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Thank you for the answers and discussion! I will post my follow up question as a separate thread, as I think it belongs in a new post.
 
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I am wondering if an object can fall into a blackhole at faster that the speed of light. I have heard that the expansion of the universe can make distant galaxies appear to recede from one another at velocities faster than the speed of light.



Intuitively, this makes sense to me. I am assuming that according to GR the expansion of space time is a metric expansion of space itself and therefore the galaxies are simply receding due to expansion and not due to local velocities (in a sense it’s as if they are standing still as space grows). 



But here is my confusion. If GR allows for the expansion of space to behave like this, is it not also true for any object freely following a geodesic in space-time. Aren’t even orbiting objects kind of ‘standing still’ as well and it’s just the curvature of space-time that makes them appear to gain velocity as they ‘fall’ through a gravitational field.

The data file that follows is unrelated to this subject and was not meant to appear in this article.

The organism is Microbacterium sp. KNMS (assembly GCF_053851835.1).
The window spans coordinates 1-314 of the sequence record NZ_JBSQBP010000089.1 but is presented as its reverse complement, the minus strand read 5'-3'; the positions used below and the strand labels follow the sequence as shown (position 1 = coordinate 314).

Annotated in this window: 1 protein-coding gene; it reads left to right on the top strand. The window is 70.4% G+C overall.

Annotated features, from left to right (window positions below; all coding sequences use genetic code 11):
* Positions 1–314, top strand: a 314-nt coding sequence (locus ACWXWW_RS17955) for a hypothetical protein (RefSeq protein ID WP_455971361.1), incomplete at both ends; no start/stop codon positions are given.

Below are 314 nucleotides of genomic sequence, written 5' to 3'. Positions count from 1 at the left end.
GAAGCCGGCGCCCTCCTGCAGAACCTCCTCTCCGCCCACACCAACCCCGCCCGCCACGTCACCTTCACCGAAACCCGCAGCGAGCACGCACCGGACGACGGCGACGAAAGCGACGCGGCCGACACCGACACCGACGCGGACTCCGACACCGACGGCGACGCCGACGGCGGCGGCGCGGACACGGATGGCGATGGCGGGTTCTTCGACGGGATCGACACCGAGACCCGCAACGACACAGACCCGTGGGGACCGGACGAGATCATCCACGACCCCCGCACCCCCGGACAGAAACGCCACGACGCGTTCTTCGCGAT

If GR allows this on the large scale, it seems that if a black hole were massive enough, it might curve space enough to bring objects past light speed as well. I understand that a local velocity is very different from a distant velocity, but I can’t intuitively imagine at what point things change and how. Thank you for any clarification.
You might find this old blog post regarding various types of radial infalling plungers into a BH in various reference frames of interest (velocity is towards the bottom) -